Ultimately, starting something new can lead to happiness (after all the frustrating thinking, of course). Psychologist Mihaly Csikszentmihalyi believes that happiness emerges from optimal experience and that optimal experience ensues from flow, a state of consciousness that’s genuinely satisfying. What’s particularly interesting is that flow doesn’t stem from pleasure, which can happen without any effort (eating a slice of cake, for example). The book Flow explains that all documented flow activity provided “a sense of discovery, a creative feeling of transporting the person into a new realty … it transformed the self by making it more complex.”
Simple positive psychology exercises
The end results may be great—but feeling inept or inexperienced is decidedly not enjoyable. If you’ve switched majors or changed jobs or moved cities, don’t despair. You simply need to get over the hard part of a new venture. Thankfully, some easy tips from the field of positive psychology (happiness studies) may help.
First of all, take note: you have the power to influence your mood.
Psychologist Rick Hanson, Senior Fellow of the Greater Good Science Center at UC Berkeley, explains what scientists call experience-dependent neuroplasticity in his book Hardwiring Happiness. Basically, we can use our minds to change our brains physically: “Bit by bit, synapse by synapse, you really can build happiness into your brain.” The brain has an implicit negativity bias—we remember bad things a lot more (and in more detail) than we remember good things. The solution is to retrain the brain by spending time thinking about good stuff. The more we think about good things, the more our brains register good things.
We can also reframe the way we think about education in general. In Happier, Tal Ben-Shahar, the psychology professor who created the very popular happiness class at Harvard (one of every five undergraduate students takes it), reminds students that they must participate in their education in order to experience joy at school: “Ensuring that the process of learning is itself enjoyable is, in part, the responsibility of each student…” Reframing the student experience is key. Think of education as a privilege. When you’re sitting in a difficult class, don’t think about how hard it is. Think about how lucky you are to be in college or how you will eventually understand the material (and probably remember with fondness how you actually thought it was hard at some point).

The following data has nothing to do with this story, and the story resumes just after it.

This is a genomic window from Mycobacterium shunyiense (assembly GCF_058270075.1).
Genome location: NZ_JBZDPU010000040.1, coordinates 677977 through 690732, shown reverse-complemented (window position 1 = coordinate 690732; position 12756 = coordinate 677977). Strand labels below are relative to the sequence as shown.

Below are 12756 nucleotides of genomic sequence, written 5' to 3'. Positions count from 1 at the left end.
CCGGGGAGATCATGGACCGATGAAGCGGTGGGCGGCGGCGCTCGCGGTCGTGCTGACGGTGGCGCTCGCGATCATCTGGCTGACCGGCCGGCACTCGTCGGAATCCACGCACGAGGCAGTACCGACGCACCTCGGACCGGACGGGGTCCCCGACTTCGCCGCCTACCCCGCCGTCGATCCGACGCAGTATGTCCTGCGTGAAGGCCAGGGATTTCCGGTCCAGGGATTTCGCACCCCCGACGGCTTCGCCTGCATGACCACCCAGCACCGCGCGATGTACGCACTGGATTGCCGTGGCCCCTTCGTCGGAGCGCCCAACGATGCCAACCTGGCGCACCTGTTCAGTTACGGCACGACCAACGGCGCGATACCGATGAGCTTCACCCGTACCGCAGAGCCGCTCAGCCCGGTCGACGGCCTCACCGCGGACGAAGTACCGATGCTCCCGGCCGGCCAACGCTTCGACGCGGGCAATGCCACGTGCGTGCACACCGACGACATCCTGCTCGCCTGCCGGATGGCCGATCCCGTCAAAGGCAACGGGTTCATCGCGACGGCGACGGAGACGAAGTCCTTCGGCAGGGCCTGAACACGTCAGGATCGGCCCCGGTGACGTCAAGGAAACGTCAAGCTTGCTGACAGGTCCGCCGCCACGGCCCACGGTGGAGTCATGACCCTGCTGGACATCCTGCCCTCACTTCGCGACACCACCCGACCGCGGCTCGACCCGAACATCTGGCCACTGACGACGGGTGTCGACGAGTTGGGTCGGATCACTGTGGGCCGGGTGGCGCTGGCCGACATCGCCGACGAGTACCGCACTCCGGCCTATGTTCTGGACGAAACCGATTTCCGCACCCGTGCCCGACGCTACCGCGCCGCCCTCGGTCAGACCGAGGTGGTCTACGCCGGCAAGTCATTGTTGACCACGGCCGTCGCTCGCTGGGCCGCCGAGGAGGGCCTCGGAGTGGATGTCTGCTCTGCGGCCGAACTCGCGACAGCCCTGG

Invariably, during the process of learning something new, people will hit a point when they feel frustrated. Students might feel foolish; professors might feel boring; staff might feel uninspired—this happens to everyone. Shawn Anchor, author of The Happiness Advantage, has an easy solution to counteract these moments: “Everyone is good at something … Each time we use a skill, whatever it is, we experience a burst of positivity.” Anchor’s suggestion? “If you find yourself in need of a happiness booster, revisit a talent you haven’t used in a while.” Simply making a mental list of everything you’re good at can change the brain’s focus—and its neural activity.
Professor Wachholtz proposes another easy exercise from the field of positive psychology. “Stop and identify three things that are good,” she says. It can be something big like “I get to go to college” or something small like “It’s a bright, sunny day.” Research has shown that being thankful and expressing gratitude can have a powerful impact on mood. She suggests that people starting something new do this every day—as many times as needed.
Reaching a state of flow
For everyone starting something new, congratulate yourself. You have left the safety of automatic thinking behind. Undoubtedly, this means your brain will be working harder. That may be difficult but it’s also rewarding. You could even increase your happiness by entering a state of flow. Not there yet? Try using some simple exercises from the field of positive psychology. You have the power to enjoy the process of learning.
Go forth and reclaim your curiosity.